Gather reading material in many forms for the child to experience.  Think outside "normal" books to comic books, websites, games, and even garbage.  Yes, garbage!  Wrappers, containers, jars, cereal boxes, and more have educational value as well.  Remember reading the back of your cereal box as a child?  Remember asking about unfamiliar words (ingredients, mostly) and concepts?  Your child can do the same thing with wrappers brought home from trips to the other country or mailed to them by relatives.  Have a distant cousin in the other country send a box full of unfolded, flattened boxes from various products (food, personal care, toys).  Include other containers if possible, such as jars with labels that can be nested inside one another to save packing space.  Use newspapers or magazines as "stuffing" in the shipment, because this can count as another print source.  The package should be addressed to the child to increase interest.

When the package comes, make sure to allow plenty of time and "reconstruction" space, along with ample supplies to reconstruct the containers.  Packing tape is very handy for making up cardboard containers, but make sure that whatever you use is clear so the print shows.  As you reconstruct the materials with your child, talk about what the child sees on each package:  pictures, print, words, drawings, charts, etc.  It's ok if you don't know what the words are.  You can learn along with your child!  As he or she sees you using strategies to learn, he or she will become a more confident learner.

Use the new materials with your child during play and "down" time, just the same as other reading material.  You can sit down with a picture book and try to guess what the words mean, telling the story using the pictures.  Study the alphabet of the other language, listen to letters being pronounced, and try to repeat them.  Use these skills to decipher words that you come across, even if you don't know what they mean yet.  If you mispronounce words, you can correct yourself later on when you learn the correct pronunciation.  Find YouTube videos of people reading the materials in the language, then read along with the video.  Ask others who know the language to read to your child, whether in person, via phone or Skype, or via recording themselves and sending the recording to your child.  Follow along with the words being read.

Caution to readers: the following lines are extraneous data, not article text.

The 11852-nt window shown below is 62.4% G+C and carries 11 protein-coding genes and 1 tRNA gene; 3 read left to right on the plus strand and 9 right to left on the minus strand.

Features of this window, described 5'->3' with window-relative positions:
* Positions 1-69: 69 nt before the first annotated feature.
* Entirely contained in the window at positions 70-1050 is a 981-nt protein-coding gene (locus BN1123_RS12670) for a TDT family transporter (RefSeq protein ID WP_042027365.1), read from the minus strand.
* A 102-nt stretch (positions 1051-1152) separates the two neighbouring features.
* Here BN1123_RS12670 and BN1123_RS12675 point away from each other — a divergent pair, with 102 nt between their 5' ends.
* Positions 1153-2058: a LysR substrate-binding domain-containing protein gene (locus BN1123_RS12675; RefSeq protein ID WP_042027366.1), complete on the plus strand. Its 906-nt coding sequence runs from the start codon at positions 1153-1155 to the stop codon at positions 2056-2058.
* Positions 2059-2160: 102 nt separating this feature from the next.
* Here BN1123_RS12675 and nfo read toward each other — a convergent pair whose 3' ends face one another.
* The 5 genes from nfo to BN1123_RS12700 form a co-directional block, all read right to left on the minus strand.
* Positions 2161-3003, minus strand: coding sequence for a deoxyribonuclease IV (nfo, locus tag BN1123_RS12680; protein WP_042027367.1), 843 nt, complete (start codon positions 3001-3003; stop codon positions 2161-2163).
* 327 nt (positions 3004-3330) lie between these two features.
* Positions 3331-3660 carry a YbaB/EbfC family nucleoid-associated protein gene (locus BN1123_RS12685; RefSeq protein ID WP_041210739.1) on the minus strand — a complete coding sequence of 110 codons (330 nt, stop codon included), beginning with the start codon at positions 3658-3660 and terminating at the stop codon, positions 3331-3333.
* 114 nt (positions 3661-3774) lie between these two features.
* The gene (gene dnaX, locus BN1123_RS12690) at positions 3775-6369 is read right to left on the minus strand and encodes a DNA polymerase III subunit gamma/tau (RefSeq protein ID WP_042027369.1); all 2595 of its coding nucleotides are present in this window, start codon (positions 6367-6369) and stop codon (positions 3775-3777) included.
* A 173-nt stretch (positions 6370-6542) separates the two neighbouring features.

Learning through writing:

This is often the easiest way initially to teach a child if you don't know the language.  Look online for resources from the other country, such as educational websites, that have printable materials.  Don't forget "mirror" sites in other languages, like  If you aren't sure if a site is good, run it through a web translator like Free Translation or Google Translate.  The translation software will not give you a completely-accurate teaching tool, but it will help you evaluate the overall quality of the site.  Look for trace-and-color resources.  One of my favorite sites is Teachers Pay Teachers, which has quality educational material from teachers around the world.  Quite a few Norwegian teachers sell worksheets, games, reading material, and cultural material on there, including myself.  Remember, when looking for resources always look under Norwegian, norsk, and either bokmÃ¥l or nynorsk (depending on which you want your child to learn).

Many countries have resources available through grammar sites as well.  One of my favorites for Norwegian is Undervisningsmetoder, which has different worksheets and flashcards for all levels, as well as rhymes and links to other great sites.

I will continue this discussion with another blog post covering learning through speaking, listening, and experiencing.